I plead guilty to enjoying a cold beer or two, and I’ve watched with amazement as the decade-long bull market in the craft beer industry shows no signs of abating.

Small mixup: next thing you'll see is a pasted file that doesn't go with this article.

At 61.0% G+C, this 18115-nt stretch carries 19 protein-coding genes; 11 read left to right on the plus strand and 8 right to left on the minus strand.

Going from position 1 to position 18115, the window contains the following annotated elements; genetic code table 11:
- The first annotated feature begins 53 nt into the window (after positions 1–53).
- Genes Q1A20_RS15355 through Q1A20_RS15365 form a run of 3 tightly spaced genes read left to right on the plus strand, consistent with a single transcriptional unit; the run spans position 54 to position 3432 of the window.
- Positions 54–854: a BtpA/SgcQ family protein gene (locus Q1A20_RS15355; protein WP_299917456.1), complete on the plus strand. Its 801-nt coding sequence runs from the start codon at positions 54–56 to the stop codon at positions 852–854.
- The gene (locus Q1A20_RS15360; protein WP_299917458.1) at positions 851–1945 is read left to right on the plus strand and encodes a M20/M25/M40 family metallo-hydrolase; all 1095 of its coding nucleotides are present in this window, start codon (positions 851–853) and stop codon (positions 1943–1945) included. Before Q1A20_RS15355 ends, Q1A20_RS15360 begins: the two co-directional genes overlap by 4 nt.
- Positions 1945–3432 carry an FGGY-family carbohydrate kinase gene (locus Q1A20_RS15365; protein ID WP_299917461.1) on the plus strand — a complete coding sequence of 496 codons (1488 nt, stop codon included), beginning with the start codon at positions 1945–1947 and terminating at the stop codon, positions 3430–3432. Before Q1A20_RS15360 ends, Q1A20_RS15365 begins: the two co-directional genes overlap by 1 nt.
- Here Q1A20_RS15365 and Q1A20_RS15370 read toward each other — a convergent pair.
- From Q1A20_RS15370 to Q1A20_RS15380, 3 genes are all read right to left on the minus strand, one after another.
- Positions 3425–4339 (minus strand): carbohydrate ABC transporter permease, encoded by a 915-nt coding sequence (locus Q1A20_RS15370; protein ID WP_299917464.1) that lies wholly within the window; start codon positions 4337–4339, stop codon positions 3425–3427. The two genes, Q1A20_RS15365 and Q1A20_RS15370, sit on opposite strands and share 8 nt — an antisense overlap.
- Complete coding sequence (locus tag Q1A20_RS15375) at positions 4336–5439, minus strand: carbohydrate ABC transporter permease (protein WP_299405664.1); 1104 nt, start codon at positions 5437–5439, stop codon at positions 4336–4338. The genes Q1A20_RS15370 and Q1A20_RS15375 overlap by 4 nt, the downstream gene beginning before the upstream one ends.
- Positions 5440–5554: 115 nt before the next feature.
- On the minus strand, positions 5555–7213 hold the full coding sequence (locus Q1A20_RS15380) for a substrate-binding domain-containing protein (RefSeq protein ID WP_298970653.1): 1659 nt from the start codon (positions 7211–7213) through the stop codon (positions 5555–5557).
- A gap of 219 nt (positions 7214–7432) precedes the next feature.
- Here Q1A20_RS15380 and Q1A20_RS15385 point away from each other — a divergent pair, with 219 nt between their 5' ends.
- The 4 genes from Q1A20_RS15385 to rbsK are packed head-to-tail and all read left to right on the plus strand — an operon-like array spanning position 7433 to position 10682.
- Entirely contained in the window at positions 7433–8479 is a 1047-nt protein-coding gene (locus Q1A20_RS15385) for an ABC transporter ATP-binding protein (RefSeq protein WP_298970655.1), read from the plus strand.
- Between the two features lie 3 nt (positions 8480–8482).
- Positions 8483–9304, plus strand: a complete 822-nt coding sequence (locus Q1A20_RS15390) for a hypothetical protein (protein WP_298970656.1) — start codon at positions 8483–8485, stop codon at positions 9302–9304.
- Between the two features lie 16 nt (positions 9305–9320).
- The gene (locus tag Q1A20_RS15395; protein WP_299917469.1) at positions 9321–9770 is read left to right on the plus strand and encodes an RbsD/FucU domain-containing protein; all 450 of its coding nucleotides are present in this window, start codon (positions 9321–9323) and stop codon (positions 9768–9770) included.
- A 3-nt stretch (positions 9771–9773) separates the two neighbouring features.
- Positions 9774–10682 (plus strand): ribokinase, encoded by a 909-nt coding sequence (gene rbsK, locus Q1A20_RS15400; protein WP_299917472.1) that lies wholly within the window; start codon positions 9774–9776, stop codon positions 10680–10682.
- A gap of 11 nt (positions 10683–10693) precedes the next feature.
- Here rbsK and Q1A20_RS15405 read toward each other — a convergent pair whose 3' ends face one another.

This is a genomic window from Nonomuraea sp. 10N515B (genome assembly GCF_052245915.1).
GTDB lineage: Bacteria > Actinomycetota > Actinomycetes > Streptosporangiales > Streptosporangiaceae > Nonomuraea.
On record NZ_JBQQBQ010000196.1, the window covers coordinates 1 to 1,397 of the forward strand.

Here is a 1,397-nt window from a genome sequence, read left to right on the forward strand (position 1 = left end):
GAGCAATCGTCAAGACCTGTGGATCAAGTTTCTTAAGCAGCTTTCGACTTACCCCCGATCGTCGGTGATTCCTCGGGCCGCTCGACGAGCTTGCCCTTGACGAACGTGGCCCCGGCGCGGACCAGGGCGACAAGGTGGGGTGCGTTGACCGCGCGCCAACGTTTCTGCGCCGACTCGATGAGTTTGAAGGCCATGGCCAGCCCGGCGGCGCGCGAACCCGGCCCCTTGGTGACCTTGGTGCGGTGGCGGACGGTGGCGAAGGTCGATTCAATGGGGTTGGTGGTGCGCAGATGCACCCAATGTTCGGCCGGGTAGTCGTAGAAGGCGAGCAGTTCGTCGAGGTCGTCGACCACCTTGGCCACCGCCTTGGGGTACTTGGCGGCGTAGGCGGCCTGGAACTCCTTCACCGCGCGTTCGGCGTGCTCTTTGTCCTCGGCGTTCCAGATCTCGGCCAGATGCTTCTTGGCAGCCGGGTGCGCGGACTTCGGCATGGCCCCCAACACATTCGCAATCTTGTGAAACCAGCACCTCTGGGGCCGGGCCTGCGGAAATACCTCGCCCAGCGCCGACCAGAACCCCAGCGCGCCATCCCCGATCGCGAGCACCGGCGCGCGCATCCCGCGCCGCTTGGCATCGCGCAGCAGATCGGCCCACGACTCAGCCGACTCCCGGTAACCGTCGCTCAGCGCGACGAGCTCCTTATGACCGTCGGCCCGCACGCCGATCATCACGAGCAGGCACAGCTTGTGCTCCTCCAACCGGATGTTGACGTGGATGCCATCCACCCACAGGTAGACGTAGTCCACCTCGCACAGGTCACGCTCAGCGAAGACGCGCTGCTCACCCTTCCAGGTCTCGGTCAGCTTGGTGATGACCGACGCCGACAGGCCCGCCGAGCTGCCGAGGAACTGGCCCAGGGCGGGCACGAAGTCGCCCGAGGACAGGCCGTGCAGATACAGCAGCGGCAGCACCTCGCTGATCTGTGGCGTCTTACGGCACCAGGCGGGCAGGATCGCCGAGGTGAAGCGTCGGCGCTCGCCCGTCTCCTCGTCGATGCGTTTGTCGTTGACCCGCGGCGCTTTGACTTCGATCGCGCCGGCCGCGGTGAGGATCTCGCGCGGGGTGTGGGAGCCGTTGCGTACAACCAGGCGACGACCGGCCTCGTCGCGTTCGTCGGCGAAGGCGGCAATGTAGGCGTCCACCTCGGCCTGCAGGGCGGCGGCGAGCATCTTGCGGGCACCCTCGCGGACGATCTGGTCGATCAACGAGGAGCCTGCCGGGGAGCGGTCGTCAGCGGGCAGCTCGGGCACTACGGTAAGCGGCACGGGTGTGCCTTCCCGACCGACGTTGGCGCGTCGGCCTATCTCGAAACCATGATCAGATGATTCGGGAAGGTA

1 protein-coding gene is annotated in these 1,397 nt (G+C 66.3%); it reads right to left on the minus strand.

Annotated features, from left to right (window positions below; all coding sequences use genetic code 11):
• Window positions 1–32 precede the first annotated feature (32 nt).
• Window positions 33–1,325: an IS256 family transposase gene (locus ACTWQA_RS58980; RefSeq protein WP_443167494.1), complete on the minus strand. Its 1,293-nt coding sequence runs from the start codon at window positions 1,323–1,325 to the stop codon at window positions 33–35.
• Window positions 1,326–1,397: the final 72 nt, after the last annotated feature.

A new white paper unveiled at The Motivation Show this week provides planners with arguments to justify their 2010 budgets and tips for how to proceed if those budgets are cut.<br clear="none" /> <br clear="none" /> Prepared by the Incentive Marketing Association's Recognition Council, the paper, "2010 Recognition RX: Engaging Employees For Economic Recovery," sums up current thinking and argues that recognition programs pay off, even during a recession.<br clear="none" /> <br clear="none" /> For example, it notes: "Hay Group Insight collected data from 41 organizations and over 1 million employees worldwide. These companies used employee engagement strategies, including recognition and rewards. After comparing the results of employee opinion surveys conducted in late 2008 or early 2009 with survey results from the same clients taken prior to the downturn, Hay Group found that more than 75 percent of these organizations realized improvements in their survey scores regardless of the economic downturn."<br clear="none" /> <br clear="none" /> But long-term thinking is not in vogue right now. "Realizing that the economy is starting to show signs of recovery, we thought it important to examine current thinking and results about the use of recognition and rewards to help business leaders and HR professionals plan for 2010," says Peter Hart, president of New York-based Rideau Recognition and president of the Recognition Council. "What we found is that companies that continued to focus on employee recognition also continued to have better results during the challenges of the last two years. So, it’s clear that all companies should maintain programs to promote results and retain good employees as the economy recovers."<br clear="none" /> <br clear="none" /> <a href="http://www.incentivemag.com" target="_blank">— Nielsen Business Media</a>